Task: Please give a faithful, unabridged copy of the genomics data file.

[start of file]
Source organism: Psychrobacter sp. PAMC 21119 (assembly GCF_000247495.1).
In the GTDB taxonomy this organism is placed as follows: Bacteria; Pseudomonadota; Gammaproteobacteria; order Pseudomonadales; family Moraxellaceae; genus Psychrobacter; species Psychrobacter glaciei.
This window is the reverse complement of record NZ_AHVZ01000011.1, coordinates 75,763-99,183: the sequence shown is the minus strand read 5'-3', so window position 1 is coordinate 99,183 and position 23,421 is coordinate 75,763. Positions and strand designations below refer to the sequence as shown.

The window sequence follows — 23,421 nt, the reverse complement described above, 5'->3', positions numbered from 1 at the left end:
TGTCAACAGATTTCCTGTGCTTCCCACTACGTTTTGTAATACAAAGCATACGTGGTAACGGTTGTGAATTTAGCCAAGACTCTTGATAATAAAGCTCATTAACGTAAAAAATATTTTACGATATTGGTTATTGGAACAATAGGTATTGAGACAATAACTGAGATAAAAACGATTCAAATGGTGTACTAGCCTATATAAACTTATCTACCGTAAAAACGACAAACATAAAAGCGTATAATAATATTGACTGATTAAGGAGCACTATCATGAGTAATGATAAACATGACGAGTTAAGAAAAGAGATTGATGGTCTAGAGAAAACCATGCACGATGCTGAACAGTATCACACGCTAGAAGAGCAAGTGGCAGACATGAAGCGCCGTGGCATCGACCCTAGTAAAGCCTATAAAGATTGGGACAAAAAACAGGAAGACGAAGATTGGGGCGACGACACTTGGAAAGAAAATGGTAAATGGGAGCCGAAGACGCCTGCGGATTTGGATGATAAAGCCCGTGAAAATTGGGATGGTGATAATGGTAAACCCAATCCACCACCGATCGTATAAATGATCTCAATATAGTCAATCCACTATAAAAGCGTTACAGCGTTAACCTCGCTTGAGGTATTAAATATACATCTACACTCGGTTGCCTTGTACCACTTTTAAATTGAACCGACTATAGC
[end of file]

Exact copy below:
Source organism: Psychrobacter sp. PAMC 21119 (assembly GCF_000247495.1).
In the GTDB taxonomy this organism is placed as follows: Bacteria; Pseudomonadota; Gammaproteobacteria; order Pseudomonadales; family Moraxellaceae; genus Psychrobacter; species Psychrobacter glaciei.
This window is the reverse complement of record NZ_AHVZ01000011.1, coordinates 75,763-99,183: the sequence shown is the minus strand read 5'-3', so window position 1 is coordinate 99,183 and position 23,421 is coordinate 75,763. Positions and strand designations below refer to the sequence as shown.

The window sequence follows — 23,421 nt, the reverse complement described above, 5'->3', positions numbered from 1 at the left end:
TGTCAACAGATTTCCTGTGCTTCCCACTACGTTTTGTAATACAAAGCATACGTGGTAACGGTTGTGAATTTAGCCAAGACTCTTGATAATAAAGCTCATTAACGTAAAAAATATTTTACGATATTGGTTATTGGAACAATAGGTATTGAGACAATAACTGAGATAAAAACGATTCAAATGGTGTACTAGCCTATATAAACTTATCTACCGTAAAAACGACAAACATAAAAGCGTATAATAATATTGACTGATTAAGGAGCACTATCATGAGTAATGATAAACATGACGAGTTAAGAAAAGAGATTGATGGTCTAGAGAAAACCATGCACGATGCTGAACAGTATCACACGCTAGAAGAGCAAGTGGCAGACATGAAGCGCCGTGGCATCGACCCTAGTAAAGCCTATAAAGATTGGGACAAAAAACAGGAAGACGAAGATTGGGGCGACGACACTTGGAAAGAAAATGGTAAATGGGAGCCGAAGACGCCTGCGGATTTGGATGATAAAGCCCGTGAAAATTGGGATGGTGATAATGGTAAACCCAATCCACCACCGATCGTATAAATGATCTCAATATAGTCAATCCACTATAAAAGCGTTACAGCGTTAACCTCGCTTGAGGTATTAAATATACATCTACACTCGGTTGCCTTGTACCACTTTTAAATTGAACCGACTATAGC